I completely agree with your assessment in comparing it to Prince’s Sign o’ the Times. I’m not disagreeing with your comparison to Wonder’s Songs in the Key of Life; it’s a valid comparison, but I think Outkast owes more to the ’80s pop model that Prince sculpted than they do to Wonder’s eclectic R&B vision. And now I’m completely at a loss because I’m a little put off by your effusiveness in regard to this record. I had expected more of a fight. Have I miscalculated the appeal of this record with you (and apparently everyone else)?

Klinger: Oh, I’m full of surprises, Mendelsohn. I will say that I don’t foresee myself spending a ton of time listening to this album once our week has come to an end, but I have been struck by how strong the hooks are throughout this album. I read that Andre 3000 and Big Boi spent more time listening to rock and/or roll during the making of Stankonia, and that comes through in the high-energy approach. And again, that’s a distinct departure from their earlier, stonier endeavors.


As you’d expect from an album of this length, there are a few numbers that probably wouldn’t have made the cut (I’m looking at you “Snappin’ and Trappin’”, although I could see why people under a different set of influences might disagree). But what do I know — I’m also of the opinion that the little interstitial breaks (BREAK!) actually work fine here, serving to underscore the themes of the record without dragging on into absurdity like so many “skits” that turn up on hip-hop albums. You, though, are on record as being firmly opposed to hip-hop skits in just about any form. Outside of Kendrick Lamar, I don’t think we’ve covered a hip-hop album yet where you didn’t cast aspersions on these little bitty-bits. I must ask: do you feel that there’s ever a time when sort of thing is warranted?

Mendelsohn: Maybe I’m just a purist. All I want is the music. I don’t need any of that funny business. If musicians want to try their hand at comedy, I’m all for it — do some standup (they already have the microphones), release a record full of jokes. Don’t try to squeeze in giggles where they don’t belong. Have something witty to say? Work it into a song. My biggest problem with skits in general is that they do little to advance the record — the two biggest offenders we’ve covered were De La Soul and Dr. Dre. I would characterize the interstitial bits on Kendrick Lamar’s record as skit but more as a piece of the over arching story that comprised Good Kid M.A.A.D. City.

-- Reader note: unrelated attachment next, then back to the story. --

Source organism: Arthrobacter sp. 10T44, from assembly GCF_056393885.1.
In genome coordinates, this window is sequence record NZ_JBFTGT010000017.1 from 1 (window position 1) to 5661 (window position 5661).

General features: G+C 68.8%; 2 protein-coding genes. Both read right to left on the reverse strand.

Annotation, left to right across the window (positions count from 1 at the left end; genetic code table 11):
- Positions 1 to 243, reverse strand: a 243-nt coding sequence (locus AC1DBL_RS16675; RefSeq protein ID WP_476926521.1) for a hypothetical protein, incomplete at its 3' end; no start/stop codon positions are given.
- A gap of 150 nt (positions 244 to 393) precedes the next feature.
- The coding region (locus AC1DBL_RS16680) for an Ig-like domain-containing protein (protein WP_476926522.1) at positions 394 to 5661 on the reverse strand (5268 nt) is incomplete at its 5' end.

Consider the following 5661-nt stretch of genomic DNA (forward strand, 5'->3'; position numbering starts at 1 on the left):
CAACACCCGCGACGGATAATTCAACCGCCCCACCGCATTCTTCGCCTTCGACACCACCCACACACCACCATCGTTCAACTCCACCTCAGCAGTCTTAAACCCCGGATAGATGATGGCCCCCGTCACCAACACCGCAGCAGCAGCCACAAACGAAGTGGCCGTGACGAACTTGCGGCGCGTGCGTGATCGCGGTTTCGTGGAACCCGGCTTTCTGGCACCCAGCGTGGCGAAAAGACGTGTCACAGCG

But if I had to pick one album to leave the skits fully intact, it would be Stankonia. As you noted, the material is short and for the most part works with the flow of the record, usually setting the stage for the next song. And if the only thing I’m complaining about are the 20-second interstitials on this record, then that should probably tell you something.

As for “Snappin’ and Trappin’”, I’m not inclined to disagree with you, it isn’t the song I wait for on this record, but it serves a purpose — letting Outkast — or more specifically Big Boi —show off their true hip-hop bonafides. Interestingly, “Snappin’ and Trappin’” is one of the few songs that does not feature Andre 3000. There is a great chemistry between Andre and Big Boi that helped balance out Outkast’s street cred with their ever-evolving reinvention of pop music. By all accounts, Big Boi leads the charge for the traditional aspects of hip-hop while Andre contributes a bit more flair. The dichotomy of their opposing styles works incredibly well on this record as I imagine some sort of Lennon/McCartney partnership that pushed these two Southern rappers to elevate their game, not just for each other, but to bring Southern hip-hop into the realm of critical acclaim that had been dominated by the East and West Coasts.

Klinger: And maybe that idea of dichotomy is what makes Outkast so appealing to critics. We’ve talked about the idea of the two complementary forces, the Dionysus and Apollo archetype, who end up creating something bigger when we discussed Jagger/Richards, Page/Plant, and Morrissey/Marr. (Maybe we should have talked about it with Henley/Frey, but honestly, why bother?) I have a feeling that the tensions in the 3000/Boi partnership became apparent in the aftermath of the “Hey Ya” juggernaut, and Big Boi was reluctant to become the Oates/Messina/Ridgeley half of the group.

Creative partnerships can be volatile (you and I have certainly thrown enough barstools at each other over the years). But the idea that critics are continuing to show their admiration for hip-hop as a genre, with a heritage and a legacy that can be celebrated in the same way that rock ‘n’ roll is, has me thinking that it’s possible — just quite possibly possible — that the canon as we now know it, the one we now see as the Great List, is in for a few surprises in the coming years.